Heat, Drought Conditions Raise Minn. Wildfire Risk
ST. PAUL, Minn. (AP) — With high temperatures and drought conditions in parts of the state, fire officials are warning about the risk of wildfires and urging people to be careful in dry areas.
Part of the state is still covered with green vegetation, which reduces the risk of fire, but the landscape can change quickly in a heat wave, said Tom Fasteland, a coordinator with the Minnesota Interagency Fire Center in Grand Rapids.
“You might start seeing some of that green vegetation start to die off,” Fasteland said. “I think a lot of people are starting to see where their lawns, when they mow their lawns, that they’re all turning brown. And that’s again just a sign that their soils are very dry.”
He said people should be careful in recreational parts of the state. Areas around Bemidji, Detroit Lakes and Cass Lake are dry, and in parts of northern and central Minnesota the fire-danger rating is “high” or “very high.”
The state Department of Natural Resources identified Bemidji as the city with the highest potential in Minnesota. The area received 1.5 inches of rain between July 1 and Friday, almost 5 inches less than the 6.3 inches that fall on average in August alone, the National Weather Service said.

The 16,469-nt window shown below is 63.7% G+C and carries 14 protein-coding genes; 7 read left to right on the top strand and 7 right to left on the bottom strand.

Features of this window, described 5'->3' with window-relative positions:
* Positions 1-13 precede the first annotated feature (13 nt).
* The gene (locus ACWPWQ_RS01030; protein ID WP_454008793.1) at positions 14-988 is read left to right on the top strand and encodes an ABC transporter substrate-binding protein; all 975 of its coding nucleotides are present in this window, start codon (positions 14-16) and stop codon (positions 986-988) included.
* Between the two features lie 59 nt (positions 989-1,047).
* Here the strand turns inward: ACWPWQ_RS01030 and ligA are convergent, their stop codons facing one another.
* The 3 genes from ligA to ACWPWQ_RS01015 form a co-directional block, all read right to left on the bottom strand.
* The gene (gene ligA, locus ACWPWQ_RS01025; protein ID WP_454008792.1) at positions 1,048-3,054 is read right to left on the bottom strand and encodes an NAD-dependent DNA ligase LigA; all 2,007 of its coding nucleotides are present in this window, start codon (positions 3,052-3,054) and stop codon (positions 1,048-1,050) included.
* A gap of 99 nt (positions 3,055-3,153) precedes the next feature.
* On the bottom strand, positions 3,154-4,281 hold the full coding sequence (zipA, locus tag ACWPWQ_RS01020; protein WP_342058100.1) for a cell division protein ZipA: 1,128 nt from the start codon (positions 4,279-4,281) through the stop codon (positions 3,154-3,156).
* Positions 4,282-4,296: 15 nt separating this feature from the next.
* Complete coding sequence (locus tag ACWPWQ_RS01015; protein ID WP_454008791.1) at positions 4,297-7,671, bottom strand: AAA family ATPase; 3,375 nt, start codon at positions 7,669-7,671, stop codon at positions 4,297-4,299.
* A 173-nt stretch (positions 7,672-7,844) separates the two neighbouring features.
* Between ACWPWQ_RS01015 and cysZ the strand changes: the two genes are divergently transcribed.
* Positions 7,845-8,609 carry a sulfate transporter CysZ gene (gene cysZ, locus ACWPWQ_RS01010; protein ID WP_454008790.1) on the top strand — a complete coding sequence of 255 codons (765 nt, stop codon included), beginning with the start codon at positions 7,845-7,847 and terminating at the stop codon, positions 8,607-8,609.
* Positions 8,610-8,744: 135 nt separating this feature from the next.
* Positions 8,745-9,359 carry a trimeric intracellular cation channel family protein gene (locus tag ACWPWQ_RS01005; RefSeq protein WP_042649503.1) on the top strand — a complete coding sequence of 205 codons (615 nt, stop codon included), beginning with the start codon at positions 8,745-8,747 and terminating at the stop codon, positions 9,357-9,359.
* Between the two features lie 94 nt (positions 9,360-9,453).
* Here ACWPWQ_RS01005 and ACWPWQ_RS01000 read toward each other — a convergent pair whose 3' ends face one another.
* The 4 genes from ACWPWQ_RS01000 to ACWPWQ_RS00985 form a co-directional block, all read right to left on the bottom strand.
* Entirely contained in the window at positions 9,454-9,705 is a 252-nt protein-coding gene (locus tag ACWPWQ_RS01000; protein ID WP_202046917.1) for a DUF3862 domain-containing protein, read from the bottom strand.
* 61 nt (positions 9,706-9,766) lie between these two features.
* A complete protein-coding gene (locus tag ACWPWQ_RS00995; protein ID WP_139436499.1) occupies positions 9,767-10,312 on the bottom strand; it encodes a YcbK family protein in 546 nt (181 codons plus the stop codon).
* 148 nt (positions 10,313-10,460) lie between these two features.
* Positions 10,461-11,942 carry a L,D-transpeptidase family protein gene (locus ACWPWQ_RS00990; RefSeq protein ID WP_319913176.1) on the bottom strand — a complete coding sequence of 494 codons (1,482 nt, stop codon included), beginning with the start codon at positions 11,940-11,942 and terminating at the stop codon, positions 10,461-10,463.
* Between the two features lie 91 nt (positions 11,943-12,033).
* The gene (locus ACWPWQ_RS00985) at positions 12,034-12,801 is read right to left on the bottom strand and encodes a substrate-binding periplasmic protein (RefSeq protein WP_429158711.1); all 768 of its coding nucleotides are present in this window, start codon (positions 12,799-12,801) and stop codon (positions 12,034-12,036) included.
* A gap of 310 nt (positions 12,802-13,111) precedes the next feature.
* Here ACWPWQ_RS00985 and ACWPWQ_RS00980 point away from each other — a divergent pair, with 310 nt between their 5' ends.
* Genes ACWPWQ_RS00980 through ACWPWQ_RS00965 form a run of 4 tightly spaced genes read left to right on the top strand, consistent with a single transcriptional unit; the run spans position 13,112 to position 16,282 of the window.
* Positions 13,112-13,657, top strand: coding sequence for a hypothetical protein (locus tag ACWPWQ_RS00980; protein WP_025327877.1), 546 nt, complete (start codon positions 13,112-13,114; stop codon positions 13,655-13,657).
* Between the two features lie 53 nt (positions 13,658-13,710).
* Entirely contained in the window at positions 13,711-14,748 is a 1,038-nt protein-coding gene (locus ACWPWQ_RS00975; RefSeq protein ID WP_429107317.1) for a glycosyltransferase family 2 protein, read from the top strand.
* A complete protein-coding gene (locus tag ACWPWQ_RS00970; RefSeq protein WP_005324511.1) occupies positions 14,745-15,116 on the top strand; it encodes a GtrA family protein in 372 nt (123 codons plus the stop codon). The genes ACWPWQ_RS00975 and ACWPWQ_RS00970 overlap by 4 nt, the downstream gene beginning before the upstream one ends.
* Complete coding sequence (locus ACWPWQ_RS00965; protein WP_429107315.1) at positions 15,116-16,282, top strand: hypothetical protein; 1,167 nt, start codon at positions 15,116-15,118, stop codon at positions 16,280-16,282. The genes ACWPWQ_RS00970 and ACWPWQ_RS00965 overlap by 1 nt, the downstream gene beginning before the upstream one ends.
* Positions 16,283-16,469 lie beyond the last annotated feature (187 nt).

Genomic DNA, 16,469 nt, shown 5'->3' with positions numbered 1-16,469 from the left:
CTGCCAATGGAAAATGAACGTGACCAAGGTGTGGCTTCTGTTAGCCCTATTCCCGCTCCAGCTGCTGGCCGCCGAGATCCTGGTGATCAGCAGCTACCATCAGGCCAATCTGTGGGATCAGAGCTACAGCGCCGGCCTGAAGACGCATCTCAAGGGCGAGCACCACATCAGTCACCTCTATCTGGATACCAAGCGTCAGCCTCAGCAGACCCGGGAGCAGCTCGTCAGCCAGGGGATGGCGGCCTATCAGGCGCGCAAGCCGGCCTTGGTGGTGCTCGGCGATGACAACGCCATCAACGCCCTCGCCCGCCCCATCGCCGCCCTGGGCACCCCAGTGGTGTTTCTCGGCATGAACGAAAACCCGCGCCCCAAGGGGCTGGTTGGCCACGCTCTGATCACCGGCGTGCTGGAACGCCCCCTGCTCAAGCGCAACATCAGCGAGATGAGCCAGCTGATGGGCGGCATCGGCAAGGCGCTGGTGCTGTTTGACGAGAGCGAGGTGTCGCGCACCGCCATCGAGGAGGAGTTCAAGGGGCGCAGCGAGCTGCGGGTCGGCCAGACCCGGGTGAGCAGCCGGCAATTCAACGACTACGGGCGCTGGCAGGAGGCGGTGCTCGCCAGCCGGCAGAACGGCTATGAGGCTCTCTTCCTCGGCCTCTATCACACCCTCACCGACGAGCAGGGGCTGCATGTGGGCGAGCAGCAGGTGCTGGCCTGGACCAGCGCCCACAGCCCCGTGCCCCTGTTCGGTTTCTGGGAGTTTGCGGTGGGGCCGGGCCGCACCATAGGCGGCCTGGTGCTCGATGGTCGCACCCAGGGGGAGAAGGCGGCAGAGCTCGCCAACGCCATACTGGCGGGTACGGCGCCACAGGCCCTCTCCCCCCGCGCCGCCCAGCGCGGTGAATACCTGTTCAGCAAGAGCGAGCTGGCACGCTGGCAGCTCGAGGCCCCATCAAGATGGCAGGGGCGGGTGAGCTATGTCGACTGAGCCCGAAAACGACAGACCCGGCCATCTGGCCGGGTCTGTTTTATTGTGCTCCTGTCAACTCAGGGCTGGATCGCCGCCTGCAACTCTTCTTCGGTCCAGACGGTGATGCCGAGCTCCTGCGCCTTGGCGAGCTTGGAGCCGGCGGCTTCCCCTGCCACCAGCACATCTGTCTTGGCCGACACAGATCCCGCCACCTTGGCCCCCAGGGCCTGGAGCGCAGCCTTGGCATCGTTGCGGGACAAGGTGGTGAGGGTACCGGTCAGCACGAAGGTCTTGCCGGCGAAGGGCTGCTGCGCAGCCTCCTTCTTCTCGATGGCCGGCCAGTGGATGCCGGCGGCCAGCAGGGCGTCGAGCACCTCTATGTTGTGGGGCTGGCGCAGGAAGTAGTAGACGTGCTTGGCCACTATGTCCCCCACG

Bemidji DNR Forester Jon Drimel said the agency has been ramping up its staffing levels and watching for increased chances for wildfires. Officials are also on call at night in case a major fire flares up, he added.
The weekend weather might help ease fire risks. Forecasts in the Bemidji area call for chances of scattered and isolated showers and storms throughout Saturday and Sunday, with highs in the mid-80s and low-90s. There’s also a possibility of isolated showers Monday night into Tuesday.
If the area doesn’t get enough rain, the state’s Interagency Fire Center has the power to restrict campfires or cancel burning permits.
“This is a really key weekend,” Fasteland said. “We’ll see how widespread and how much rain we’ll get.”
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